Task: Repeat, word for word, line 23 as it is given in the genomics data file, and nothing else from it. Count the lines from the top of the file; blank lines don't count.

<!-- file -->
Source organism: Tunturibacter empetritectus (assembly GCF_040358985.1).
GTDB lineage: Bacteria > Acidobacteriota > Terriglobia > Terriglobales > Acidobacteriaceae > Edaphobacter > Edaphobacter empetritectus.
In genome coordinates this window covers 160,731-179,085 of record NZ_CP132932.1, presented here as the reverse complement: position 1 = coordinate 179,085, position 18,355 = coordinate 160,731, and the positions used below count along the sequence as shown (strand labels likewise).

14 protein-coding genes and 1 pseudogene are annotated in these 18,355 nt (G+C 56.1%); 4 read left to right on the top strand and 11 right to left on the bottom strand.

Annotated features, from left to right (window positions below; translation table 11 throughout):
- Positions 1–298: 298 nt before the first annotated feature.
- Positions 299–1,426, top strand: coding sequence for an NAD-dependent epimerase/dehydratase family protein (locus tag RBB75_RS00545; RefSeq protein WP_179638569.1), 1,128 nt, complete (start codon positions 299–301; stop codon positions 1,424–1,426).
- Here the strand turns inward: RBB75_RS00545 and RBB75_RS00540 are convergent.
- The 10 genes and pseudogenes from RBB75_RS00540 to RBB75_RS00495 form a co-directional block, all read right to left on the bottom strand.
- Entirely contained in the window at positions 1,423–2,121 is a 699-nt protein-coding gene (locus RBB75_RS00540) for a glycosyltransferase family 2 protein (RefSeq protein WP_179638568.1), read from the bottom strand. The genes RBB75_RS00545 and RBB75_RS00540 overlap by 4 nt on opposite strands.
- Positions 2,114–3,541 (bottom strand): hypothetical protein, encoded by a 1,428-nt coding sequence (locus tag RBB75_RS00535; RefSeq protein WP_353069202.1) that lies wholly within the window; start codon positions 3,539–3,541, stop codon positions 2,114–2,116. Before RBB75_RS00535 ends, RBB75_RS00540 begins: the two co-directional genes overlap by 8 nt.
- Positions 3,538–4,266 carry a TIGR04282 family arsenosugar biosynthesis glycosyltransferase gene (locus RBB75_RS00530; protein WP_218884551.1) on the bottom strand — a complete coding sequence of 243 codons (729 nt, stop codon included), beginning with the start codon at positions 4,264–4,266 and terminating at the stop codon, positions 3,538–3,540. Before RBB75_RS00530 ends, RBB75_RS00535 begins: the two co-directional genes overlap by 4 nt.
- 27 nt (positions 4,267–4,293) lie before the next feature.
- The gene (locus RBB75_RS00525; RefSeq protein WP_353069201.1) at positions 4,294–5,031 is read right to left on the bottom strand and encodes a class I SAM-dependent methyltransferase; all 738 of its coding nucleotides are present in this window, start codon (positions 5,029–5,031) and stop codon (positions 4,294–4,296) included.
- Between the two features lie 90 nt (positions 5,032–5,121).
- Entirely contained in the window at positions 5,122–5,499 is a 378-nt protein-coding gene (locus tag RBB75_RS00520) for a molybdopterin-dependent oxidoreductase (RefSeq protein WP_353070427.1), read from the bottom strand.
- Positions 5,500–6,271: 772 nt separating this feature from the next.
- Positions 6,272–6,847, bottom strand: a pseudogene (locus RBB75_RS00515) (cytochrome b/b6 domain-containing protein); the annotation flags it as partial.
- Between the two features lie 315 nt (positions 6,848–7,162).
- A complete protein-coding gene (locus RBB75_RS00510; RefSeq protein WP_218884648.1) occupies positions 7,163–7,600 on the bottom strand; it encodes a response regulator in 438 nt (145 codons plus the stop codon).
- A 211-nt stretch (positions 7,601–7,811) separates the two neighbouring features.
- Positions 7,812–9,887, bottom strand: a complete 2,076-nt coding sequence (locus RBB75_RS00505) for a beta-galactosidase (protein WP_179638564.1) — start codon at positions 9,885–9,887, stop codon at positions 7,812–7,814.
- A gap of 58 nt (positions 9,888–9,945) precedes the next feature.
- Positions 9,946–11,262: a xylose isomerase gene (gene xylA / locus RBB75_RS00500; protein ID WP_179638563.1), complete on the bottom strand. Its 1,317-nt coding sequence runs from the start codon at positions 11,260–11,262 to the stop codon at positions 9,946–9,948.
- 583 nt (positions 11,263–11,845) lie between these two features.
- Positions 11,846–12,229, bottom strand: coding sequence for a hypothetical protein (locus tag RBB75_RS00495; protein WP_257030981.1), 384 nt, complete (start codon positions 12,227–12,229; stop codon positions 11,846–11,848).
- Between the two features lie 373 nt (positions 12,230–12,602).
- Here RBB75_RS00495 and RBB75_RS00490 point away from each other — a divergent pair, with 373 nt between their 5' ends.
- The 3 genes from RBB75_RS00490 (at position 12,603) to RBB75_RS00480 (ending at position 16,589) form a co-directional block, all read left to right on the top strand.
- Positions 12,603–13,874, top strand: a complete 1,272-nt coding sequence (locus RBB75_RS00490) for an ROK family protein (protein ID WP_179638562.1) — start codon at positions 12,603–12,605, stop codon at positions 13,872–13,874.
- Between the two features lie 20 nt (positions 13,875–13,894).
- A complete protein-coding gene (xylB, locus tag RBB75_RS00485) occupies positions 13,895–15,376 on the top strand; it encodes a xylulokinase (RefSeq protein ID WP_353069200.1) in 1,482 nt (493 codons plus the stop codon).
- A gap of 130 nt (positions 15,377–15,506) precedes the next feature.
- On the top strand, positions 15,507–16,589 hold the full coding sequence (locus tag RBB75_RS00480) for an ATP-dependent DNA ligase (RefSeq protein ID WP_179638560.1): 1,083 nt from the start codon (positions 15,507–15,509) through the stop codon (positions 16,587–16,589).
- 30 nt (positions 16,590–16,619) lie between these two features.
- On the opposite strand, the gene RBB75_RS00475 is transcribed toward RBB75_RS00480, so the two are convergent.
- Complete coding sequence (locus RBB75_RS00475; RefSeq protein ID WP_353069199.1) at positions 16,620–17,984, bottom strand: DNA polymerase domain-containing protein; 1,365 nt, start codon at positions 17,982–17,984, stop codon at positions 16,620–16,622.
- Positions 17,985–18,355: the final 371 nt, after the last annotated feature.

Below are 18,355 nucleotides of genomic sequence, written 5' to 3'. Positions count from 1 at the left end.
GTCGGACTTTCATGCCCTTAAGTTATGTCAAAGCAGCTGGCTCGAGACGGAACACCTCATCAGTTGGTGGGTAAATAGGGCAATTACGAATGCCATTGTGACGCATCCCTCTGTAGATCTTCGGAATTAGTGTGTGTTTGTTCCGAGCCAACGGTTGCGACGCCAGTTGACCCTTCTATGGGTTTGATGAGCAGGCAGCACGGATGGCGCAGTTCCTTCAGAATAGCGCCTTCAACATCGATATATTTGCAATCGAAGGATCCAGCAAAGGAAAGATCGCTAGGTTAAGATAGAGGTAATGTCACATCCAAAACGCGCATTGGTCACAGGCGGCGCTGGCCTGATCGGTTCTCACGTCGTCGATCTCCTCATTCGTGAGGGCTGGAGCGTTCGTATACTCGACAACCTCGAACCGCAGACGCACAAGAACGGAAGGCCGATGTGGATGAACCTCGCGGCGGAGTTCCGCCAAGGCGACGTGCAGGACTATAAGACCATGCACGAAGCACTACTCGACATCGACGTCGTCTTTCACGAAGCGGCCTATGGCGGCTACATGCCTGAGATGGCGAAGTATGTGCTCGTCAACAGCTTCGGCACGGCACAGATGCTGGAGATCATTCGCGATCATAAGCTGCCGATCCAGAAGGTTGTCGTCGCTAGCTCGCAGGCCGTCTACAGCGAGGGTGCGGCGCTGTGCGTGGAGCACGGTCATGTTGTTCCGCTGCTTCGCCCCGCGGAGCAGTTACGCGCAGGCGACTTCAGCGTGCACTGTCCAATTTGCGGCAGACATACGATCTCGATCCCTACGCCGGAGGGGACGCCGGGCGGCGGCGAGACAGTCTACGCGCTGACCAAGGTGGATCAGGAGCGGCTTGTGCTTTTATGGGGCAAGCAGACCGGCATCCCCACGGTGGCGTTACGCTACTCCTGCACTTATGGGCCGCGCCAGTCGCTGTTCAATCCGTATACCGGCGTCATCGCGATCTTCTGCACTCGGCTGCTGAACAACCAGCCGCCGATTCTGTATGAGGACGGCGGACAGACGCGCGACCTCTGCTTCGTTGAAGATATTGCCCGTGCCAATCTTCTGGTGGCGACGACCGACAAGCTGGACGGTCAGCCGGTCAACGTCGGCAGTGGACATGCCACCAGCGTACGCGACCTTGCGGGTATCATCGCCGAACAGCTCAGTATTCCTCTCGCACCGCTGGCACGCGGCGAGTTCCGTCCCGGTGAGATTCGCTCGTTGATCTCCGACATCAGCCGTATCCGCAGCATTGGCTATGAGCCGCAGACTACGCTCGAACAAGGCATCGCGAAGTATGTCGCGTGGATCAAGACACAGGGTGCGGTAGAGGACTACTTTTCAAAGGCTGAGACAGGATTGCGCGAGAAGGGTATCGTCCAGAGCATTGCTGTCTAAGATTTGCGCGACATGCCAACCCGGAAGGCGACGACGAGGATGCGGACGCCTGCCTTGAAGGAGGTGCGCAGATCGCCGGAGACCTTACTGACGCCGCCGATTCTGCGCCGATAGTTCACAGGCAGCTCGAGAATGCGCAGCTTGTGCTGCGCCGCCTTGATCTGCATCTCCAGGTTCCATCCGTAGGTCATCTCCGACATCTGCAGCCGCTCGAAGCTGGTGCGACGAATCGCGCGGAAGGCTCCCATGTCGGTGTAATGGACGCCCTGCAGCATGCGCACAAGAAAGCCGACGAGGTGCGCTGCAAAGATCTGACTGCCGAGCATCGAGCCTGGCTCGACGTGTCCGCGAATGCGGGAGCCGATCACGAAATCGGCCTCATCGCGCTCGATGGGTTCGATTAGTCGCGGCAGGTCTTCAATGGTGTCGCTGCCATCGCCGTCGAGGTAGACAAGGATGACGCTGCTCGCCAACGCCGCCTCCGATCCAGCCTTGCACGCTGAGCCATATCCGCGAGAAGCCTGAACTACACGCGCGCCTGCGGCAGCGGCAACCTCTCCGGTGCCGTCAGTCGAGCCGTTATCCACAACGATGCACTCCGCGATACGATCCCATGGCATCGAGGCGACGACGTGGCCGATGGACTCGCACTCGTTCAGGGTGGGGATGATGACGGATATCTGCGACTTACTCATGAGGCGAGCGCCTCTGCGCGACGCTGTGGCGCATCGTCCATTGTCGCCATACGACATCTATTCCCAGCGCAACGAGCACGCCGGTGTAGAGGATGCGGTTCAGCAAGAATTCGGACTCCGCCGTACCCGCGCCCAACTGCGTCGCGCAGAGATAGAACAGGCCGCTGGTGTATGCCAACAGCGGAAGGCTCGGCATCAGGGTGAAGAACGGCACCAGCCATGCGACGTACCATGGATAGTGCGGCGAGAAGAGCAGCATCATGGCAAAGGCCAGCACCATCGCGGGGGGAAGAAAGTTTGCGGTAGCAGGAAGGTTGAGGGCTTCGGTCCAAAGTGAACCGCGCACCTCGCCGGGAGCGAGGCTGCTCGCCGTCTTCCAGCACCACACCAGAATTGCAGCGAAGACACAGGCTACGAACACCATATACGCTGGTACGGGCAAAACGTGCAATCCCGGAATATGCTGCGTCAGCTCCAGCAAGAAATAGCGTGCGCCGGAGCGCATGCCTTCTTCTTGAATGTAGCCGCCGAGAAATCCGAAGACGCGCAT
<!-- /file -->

- A gap of 58 nt (positions 9,888–9,945) precedes the next feature.